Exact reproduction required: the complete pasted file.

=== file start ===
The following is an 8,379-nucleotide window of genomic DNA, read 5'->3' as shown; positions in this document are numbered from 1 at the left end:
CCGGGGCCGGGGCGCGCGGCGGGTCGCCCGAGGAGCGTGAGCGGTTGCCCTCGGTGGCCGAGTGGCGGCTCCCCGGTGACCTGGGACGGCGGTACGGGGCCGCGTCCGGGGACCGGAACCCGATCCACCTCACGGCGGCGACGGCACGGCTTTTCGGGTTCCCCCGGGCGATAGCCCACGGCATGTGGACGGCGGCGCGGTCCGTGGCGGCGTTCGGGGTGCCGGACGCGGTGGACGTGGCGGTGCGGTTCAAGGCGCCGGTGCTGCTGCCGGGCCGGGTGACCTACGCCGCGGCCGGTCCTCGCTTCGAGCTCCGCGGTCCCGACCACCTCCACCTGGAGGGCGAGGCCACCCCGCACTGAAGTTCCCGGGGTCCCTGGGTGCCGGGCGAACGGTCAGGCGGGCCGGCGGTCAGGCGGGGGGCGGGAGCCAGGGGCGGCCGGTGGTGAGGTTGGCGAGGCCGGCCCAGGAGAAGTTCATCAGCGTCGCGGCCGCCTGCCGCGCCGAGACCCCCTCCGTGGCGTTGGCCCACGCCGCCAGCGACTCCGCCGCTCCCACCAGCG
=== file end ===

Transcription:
The following is an 8,379-nucleotide window of genomic DNA, read 5'->3' as shown; positions in this document are numbered from 1 at the left end:
CCGGGGCCGGGGCGCGCGGCGGGTCGCCCGAGGAGCGTGAGCGGTTGCCCTCGGTGGCCGAGTGGCGGCTCCCCGGTGACCTGGGACGGCGGTACGGGGCCGCGTCCGGGGACCGGAACCCGATCCACCTCACGGCGGCGACGGCACGGCTTTTCGGGTTCCCCCGGGCGATAGCCCACGGCATGTGGACGGCGGCGCGGTCCGTGGCGGCGTTCGGGGTGCCGGACGCGGTGGACGTGGCGGTGCGGTTCAAGGCGCCGGTGCTGCTGCCGGGCCGGGTGACCTACGCCGCGGCCGGTCCTCGCTTCGAGCTCCGCGGTCCCGACCACCTCCACCTGGAGGGCGAGGCCACCCCGCACTGAAGTTCCCGGGGTCCCTGGGTGCCGGGCGAACGGTCAGGCGGGCCGGCGGTCAGGCGGGGGGCGGGAGCCAGGGGCGGCCGGTGGTGAGGTTGGCGAGGCCGGCCCAGGAGAAGTTCATCAGCGTCGCGGCCGCCTGCCGCGCCGAGACCCCCTCCGTGGCGTTGGCCCACGCCGCCAGCGACTCCGCCGCTCCCACCAGCG